The Black Keys—well, nothing I write will really do them justice. Let’s just say you need to make a concerted effort to see them live sometime in the next couple of years. The band plays everything, is at the height of its powers, and kicks a lot of ass. El Camino’s “Little Black Submarines” and “Lonely Boy” were highlights, as was the concert’s closer “I Got Mine.” Longtime fans may have been bummed to notice that the setlist almost exclusively came from the last three albums, but it really shouldn’t have mattered too much. These guys are on the top of the game right now.

Day Two dawned a little warmer, a little less rainy. The Cold War Kids were the first act we caught, and behind the stage, the backdrop bore the unmistakable album art from Snoop Dogg’s first album “Doggystyle.” This sort of overshadowed any music I could hear from the Cold War Kids—Snoop was actually going to play the whole 1993 album in just a few hours. It would be worth the price of admission.

The crowd soon split between people who waited to get a decent spot for Girl Talk, and those who jetted to the Jeep stage for Matisyahu. Matisyahu—what can I say about you Matisyahu.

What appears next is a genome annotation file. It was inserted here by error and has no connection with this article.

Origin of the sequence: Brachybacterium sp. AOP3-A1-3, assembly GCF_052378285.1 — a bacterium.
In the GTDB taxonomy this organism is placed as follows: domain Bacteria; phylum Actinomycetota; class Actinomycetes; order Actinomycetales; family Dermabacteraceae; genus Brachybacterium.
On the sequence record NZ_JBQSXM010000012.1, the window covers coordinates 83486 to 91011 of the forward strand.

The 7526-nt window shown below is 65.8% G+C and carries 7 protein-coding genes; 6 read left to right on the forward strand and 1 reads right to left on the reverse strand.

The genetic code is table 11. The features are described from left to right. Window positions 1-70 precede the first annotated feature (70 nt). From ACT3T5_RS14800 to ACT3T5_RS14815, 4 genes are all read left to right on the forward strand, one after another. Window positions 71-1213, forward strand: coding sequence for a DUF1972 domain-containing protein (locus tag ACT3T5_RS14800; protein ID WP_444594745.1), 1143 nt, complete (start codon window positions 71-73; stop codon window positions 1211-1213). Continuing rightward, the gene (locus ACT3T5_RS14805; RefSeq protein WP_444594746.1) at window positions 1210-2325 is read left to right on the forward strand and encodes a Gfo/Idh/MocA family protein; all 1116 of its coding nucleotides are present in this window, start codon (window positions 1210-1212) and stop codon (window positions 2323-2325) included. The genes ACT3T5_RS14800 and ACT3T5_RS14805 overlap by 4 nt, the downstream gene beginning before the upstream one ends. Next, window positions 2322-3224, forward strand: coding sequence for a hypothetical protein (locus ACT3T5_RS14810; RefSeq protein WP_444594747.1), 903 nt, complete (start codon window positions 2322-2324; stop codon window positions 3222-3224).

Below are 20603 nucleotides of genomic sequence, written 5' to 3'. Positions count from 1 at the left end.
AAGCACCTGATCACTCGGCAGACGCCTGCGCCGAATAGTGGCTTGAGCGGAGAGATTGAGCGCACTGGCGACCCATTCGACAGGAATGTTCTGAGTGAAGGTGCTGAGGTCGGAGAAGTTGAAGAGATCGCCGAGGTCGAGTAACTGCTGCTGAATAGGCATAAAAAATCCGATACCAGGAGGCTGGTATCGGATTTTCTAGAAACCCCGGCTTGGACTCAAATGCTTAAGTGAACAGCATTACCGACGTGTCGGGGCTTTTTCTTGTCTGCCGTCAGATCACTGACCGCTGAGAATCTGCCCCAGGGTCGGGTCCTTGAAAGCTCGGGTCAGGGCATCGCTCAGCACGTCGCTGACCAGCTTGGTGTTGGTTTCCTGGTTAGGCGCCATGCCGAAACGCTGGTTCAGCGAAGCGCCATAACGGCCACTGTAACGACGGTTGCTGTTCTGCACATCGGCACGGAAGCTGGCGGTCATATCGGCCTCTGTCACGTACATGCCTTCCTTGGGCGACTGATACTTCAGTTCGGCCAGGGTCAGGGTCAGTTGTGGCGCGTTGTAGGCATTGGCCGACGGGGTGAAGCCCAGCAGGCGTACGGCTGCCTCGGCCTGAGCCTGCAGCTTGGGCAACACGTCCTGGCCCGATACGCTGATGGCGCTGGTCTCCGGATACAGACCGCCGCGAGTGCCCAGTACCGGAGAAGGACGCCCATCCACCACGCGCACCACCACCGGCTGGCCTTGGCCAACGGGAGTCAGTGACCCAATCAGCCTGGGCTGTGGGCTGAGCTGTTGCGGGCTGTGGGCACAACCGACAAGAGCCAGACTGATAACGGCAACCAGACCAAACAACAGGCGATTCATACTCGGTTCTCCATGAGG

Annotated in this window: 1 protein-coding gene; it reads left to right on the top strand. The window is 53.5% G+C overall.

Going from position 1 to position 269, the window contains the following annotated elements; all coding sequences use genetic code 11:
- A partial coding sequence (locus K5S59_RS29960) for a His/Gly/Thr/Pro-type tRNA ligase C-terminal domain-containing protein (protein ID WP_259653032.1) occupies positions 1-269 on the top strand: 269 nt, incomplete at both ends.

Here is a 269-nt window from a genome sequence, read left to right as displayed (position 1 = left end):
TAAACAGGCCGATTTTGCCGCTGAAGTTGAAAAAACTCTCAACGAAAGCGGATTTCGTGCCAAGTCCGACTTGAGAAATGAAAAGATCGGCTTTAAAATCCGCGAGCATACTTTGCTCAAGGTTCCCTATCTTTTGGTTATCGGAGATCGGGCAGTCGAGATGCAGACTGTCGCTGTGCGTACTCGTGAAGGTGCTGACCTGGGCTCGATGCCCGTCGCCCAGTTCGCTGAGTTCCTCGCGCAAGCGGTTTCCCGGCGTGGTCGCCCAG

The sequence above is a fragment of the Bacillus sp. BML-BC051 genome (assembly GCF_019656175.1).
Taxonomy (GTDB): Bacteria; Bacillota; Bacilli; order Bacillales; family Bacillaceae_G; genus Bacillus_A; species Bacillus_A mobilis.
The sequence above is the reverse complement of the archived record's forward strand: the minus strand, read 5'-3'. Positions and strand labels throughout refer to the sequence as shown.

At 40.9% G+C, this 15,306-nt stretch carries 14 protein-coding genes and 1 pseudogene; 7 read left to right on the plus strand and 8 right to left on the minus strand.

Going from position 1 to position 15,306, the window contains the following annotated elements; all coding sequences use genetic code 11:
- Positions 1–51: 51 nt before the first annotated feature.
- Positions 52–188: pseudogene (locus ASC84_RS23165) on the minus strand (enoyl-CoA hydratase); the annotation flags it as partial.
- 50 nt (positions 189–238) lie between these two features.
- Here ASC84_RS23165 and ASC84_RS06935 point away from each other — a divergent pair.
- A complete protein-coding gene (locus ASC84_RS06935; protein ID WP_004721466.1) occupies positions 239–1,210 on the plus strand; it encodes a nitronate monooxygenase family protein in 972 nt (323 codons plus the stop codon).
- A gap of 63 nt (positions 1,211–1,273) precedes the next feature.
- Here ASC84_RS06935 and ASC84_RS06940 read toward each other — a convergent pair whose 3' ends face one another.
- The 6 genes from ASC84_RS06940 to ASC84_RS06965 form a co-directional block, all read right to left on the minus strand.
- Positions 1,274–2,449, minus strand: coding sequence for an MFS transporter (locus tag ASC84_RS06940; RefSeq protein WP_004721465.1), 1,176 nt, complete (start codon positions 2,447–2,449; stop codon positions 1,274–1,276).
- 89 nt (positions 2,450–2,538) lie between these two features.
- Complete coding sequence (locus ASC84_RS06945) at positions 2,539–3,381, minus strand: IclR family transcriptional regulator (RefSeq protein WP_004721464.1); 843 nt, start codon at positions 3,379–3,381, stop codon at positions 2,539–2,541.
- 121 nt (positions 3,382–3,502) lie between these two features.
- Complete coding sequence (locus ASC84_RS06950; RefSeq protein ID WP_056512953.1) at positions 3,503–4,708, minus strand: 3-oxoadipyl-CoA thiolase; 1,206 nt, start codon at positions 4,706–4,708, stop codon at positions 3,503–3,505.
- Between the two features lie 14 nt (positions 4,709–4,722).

Anyone who saw Matisyahu, the former orthodox Jewish guy with a long beard who made a name for himself combining himself by combining the music of Israel and Jamaica, wouldn’t come CLOSE to recognizing him now. The hair and beard? Gone. The black suit? Replaced by a jean jacket and neon Nikes. The black hat? Now a Marlins baseball cap, which he accentuated with sunglasses not unlike a pair The Situation would wear. When he began playing songs about the destruction of the Temple and the plight of the Jewish people 2,000 years ago, all the while wearing modern gear, it was a little jarring, like he had now turned into the Jewish DC Talk. It's like his shtick got him in the door, and he now he tries to go mainstream.

The rapper did have one great moment, though, when he began publicly shaming a guy who started hitting a beach ball. “I find these beach balls to be a bad f*cking distraction,” he said. “Anyone else?” The annoying beach balls went away.

Girl Talk did his usual thing—I can report that yes, toilet-paper roll guns were fired, and yes, dorky kids were brought on stage to dance. (The crowd kept yelling for the one hot blonde to move front and center. Alas, random skinny white dude never moved from that perch.) The Girl Talk set created a strange bond between concert-goers that was unique for the festival. Strangers talked to each other more. And one guy came up to us, looking to put someone on his shoulders. He asked me if I thought my roommate, who weighs maybe 180, would be a good option. “Don't think that's such a great idea, man!” I said. I scanned around. “How about that girl?” I pointed to a rave girl next to me. He gave me a high-five and approached her, and she agreed to go on his shoulders. I watched them walk off. “Wait,” I thought. “He's on drugs. I just offered him a girl I don't know for him to put on his shoulders, and he's on drugs.” Good amount of relief went through me when he didn't drop her.